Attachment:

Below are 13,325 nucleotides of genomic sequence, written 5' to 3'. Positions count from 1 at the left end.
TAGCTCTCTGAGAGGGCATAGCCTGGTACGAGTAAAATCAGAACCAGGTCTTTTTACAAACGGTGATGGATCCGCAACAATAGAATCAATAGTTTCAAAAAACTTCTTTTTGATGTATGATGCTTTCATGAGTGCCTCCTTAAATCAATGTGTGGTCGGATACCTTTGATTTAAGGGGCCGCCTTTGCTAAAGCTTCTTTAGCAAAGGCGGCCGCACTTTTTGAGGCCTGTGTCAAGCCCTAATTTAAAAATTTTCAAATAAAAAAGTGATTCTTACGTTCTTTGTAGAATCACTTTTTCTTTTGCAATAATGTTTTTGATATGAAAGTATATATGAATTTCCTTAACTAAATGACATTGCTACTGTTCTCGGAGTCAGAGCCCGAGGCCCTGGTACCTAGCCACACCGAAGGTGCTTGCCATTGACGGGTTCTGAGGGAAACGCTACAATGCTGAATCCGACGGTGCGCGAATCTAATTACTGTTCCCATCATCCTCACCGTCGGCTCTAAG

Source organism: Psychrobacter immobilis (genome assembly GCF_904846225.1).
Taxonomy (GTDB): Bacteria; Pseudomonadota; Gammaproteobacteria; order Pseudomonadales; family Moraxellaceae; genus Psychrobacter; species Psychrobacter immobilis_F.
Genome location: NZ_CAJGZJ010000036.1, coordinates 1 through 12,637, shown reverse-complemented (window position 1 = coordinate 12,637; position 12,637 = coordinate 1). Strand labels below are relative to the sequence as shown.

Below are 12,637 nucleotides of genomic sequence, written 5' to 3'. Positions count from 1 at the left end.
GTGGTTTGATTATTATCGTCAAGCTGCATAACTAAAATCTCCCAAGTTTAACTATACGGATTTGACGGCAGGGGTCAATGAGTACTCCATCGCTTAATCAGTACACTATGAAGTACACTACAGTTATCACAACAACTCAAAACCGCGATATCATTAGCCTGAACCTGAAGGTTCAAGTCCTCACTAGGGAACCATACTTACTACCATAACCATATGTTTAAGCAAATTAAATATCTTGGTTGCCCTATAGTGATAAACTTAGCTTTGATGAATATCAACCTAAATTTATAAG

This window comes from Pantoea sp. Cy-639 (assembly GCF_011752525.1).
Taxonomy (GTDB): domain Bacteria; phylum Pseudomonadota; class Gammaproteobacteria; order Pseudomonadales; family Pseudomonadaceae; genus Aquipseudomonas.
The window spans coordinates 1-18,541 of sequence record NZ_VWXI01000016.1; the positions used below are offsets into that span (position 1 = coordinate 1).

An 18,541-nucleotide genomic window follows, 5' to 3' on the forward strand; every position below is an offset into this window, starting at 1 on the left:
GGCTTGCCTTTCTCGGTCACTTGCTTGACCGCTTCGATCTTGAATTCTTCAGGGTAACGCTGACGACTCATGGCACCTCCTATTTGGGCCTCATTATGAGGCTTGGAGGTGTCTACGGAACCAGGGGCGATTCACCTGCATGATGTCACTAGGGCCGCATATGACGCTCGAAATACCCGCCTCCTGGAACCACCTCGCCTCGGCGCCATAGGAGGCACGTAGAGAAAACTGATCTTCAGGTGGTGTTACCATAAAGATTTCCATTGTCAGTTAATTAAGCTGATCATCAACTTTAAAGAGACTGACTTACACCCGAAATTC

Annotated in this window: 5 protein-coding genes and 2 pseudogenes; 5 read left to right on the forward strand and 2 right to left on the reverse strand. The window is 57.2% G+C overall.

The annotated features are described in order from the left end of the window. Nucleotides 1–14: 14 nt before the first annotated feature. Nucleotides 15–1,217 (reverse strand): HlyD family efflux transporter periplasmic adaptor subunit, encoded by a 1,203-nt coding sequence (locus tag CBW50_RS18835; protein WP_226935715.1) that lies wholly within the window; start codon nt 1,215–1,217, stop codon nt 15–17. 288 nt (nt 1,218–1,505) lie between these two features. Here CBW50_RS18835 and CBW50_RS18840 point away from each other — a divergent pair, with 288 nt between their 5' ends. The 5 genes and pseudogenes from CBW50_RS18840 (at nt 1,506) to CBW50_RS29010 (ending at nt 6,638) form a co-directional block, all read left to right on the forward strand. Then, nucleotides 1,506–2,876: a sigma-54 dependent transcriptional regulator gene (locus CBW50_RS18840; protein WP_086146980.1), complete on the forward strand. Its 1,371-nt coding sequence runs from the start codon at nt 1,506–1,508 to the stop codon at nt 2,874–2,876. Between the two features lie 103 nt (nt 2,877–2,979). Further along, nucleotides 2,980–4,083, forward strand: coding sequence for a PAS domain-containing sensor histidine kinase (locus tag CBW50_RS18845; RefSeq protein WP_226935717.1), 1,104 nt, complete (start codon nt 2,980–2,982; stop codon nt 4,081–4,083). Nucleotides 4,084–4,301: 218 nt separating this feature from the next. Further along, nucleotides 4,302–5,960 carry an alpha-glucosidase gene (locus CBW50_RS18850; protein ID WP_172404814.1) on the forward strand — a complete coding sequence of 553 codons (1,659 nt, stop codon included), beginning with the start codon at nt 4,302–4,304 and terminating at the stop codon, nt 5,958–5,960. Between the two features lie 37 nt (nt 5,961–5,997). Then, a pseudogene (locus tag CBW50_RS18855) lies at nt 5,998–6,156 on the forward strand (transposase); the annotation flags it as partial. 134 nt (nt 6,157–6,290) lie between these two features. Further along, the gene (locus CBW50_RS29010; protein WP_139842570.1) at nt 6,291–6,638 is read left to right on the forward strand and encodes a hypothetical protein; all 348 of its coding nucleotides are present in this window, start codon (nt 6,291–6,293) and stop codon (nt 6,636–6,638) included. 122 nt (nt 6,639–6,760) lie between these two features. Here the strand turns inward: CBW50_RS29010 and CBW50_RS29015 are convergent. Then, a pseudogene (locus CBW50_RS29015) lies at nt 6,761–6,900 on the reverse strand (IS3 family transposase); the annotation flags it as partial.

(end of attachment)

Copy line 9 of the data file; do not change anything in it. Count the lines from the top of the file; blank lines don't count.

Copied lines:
Taxonomy (GTDB): domain Bacteria; phylum Pseudomonadota; class Gammaproteobacteria; order Pseudomonadales; family Pseudomonadaceae; genus Aquipseudomonas.